It’s 8:08 Saturday morning. You’ve slept in on a day off. Your phone has awakened you with a PING. With a measure of resentment you check The Precious™ for its message.
You read it once. And again. And – with the strange feeling that marks the arrival of adrenaline – again.
How much time do you have? 15 minutes? 30 minutes? Where do you go? Do you try to call people? Go somewhere?
When did you last…
GO TO CONFESSION?
You realize that it has been a … how long? … long time, since you’ve been to confession and the memory of a bunch of things floods your mind.
Unless you are across the street from the parish, you are pretty much out of luck.
What do you do?
Do you… start praying? Say you’re sorry to God?
People develop habits of prayer and thought through their lives that don’t suddenly change in the face of a catastrophe.
We have to practice for dying, just as athletes and soldiers practice drill endlessly to win.
How many times have I written about a sudden and unprovided death?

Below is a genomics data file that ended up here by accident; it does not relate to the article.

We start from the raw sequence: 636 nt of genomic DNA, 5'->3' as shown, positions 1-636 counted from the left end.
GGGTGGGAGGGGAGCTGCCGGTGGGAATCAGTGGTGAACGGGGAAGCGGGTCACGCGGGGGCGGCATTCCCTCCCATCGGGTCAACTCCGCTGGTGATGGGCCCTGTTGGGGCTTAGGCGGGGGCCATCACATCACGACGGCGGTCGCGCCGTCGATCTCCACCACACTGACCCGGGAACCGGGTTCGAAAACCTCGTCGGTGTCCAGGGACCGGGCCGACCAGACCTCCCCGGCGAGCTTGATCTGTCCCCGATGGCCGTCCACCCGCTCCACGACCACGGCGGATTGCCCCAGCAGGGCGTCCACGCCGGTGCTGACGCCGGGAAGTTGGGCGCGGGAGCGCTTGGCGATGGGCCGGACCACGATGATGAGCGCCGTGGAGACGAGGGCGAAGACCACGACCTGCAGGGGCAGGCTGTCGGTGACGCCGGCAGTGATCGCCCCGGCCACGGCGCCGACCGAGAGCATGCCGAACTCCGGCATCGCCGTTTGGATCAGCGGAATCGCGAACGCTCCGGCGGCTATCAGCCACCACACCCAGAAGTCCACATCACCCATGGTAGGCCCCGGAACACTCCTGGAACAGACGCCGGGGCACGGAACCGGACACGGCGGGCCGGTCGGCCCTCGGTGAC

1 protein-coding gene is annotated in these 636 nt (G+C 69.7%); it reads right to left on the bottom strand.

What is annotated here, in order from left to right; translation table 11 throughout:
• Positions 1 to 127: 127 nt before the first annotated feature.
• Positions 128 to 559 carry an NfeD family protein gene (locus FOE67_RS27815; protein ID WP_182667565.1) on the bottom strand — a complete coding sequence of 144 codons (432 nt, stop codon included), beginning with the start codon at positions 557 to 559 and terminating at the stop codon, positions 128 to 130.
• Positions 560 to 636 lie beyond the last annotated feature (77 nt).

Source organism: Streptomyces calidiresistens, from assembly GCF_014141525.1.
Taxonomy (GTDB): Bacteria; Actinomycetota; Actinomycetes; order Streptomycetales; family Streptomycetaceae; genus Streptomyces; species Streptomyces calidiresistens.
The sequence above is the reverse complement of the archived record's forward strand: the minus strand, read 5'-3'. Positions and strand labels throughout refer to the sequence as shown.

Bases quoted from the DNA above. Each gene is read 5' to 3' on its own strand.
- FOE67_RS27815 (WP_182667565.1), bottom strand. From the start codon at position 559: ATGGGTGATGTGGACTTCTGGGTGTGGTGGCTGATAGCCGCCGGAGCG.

We don’t know the day or the minute when we will go before our Judge. Whether it is a natural event like a storm or meteor, or a man-made event like a drunk driver, a nutjob with a rifle, or a ballistic missile, we just don’t know.
Avoid the trap of thinking that these things only happen to other people. YOU are other people. It’s always someone else… until it’s you.
So, examine your consciences and …
GO TO CONFESSION.
I would also add as a regular feature of your daily prayers that important petition in the Litany of Saints:
“A subitanea et improvisa morte… From a sudden and unprovided death, spare us O Lord.”
Sudden is one thing. Unprovided is another.
An “unprovided” death is a death without access to the last sacraments, especially absolution from a priest.
That’s a scary thought…. especially if you haven’t been to confession for a long time.
What happened with that false alarm in Hawaii was dramatic and pretty awful.
This post is NOT a false alarm.
You. ARE. Going. To. DIE.
When did you last go to confession?